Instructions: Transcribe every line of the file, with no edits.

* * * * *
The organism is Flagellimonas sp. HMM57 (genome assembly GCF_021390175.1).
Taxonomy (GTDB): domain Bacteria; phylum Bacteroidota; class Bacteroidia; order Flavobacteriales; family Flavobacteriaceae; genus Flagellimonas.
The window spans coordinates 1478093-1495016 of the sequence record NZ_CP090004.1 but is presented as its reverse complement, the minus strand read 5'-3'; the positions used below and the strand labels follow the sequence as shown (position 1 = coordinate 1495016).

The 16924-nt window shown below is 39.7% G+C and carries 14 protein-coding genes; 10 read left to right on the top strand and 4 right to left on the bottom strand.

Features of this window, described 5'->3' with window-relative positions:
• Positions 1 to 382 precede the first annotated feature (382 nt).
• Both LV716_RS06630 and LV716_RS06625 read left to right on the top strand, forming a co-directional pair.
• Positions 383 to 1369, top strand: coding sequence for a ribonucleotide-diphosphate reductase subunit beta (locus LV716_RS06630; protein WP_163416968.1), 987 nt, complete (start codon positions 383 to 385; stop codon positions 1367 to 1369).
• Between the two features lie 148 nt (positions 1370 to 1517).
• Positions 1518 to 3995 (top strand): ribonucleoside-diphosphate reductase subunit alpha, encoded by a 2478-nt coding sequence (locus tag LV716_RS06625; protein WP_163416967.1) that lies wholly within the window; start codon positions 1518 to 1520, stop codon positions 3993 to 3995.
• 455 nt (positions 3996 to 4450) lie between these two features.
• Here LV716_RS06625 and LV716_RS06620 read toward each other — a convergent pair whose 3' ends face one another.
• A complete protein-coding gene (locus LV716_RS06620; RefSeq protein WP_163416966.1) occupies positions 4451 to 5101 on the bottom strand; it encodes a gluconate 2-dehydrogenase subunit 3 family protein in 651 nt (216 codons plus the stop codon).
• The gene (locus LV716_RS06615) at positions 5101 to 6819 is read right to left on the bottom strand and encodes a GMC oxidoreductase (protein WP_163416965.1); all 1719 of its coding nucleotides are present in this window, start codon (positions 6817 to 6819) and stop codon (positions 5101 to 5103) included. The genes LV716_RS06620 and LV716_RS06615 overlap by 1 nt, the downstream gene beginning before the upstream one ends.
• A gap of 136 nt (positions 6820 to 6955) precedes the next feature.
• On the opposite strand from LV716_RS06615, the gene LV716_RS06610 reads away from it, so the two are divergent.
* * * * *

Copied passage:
The organism is Flagellimonas sp. HMM57 (genome assembly GCF_021390175.1).
Taxonomy (GTDB): domain Bacteria; phylum Bacteroidota; class Bacteroidia; order Flavobacteriales; family Flavobacteriaceae; genus Flagellimonas.
The window spans coordinates 1478093-1495016 of the sequence record NZ_CP090004.1 but is presented as its reverse complement, the minus strand read 5'-3'; the positions used below and the strand labels follow the sequence as shown (position 1 = coordinate 1495016).

The 16924-nt window shown below is 39.7% G+C and carries 14 protein-coding genes; 10 read left to right on the top strand and 4 right to left on the bottom strand.

Features of this window, described 5'->3' with window-relative positions:
• Positions 1 to 382 precede the first annotated feature (382 nt).
• Both LV716_RS06630 and LV716_RS06625 read left to right on the top strand, forming a co-directional pair.
• Positions 383 to 1369, top strand: coding sequence for a ribonucleotide-diphosphate reductase subunit beta (locus LV716_RS06630; protein WP_163416968.1), 987 nt, complete (start codon positions 383 to 385; stop codon positions 1367 to 1369).
• Between the two features lie 148 nt (positions 1370 to 1517).
• Positions 1518 to 3995 (top strand): ribonucleoside-diphosphate reductase subunit alpha, encoded by a 2478-nt coding sequence (locus tag LV716_RS06625; protein WP_163416967.1) that lies wholly within the window; start codon positions 1518 to 1520, stop codon positions 3993 to 3995.
• 455 nt (positions 3996 to 4450) lie between these two features.
• Here LV716_RS06625 and LV716_RS06620 read toward each other — a convergent pair whose 3' ends face one another.
• A complete protein-coding gene (locus LV716_RS06620; RefSeq protein WP_163416966.1) occupies positions 4451 to 5101 on the bottom strand; it encodes a gluconate 2-dehydrogenase subunit 3 family protein in 651 nt (216 codons plus the stop codon).
• The gene (locus LV716_RS06615) at positions 5101 to 6819 is read right to left on the bottom strand and encodes a GMC oxidoreductase (protein WP_163416965.1); all 1719 of its coding nucleotides are present in this window, start codon (positions 6817 to 6819) and stop codon (positions 5101 to 5103) included. The genes LV716_RS06620 and LV716_RS06615 overlap by 1 nt, the downstream gene beginning before the upstream one ends.
• A gap of 136 nt (positions 6820 to 6955) precedes the next feature.
• On the opposite strand from LV716_RS06615, the gene LV716_RS06610 reads away from it, so the two are divergent.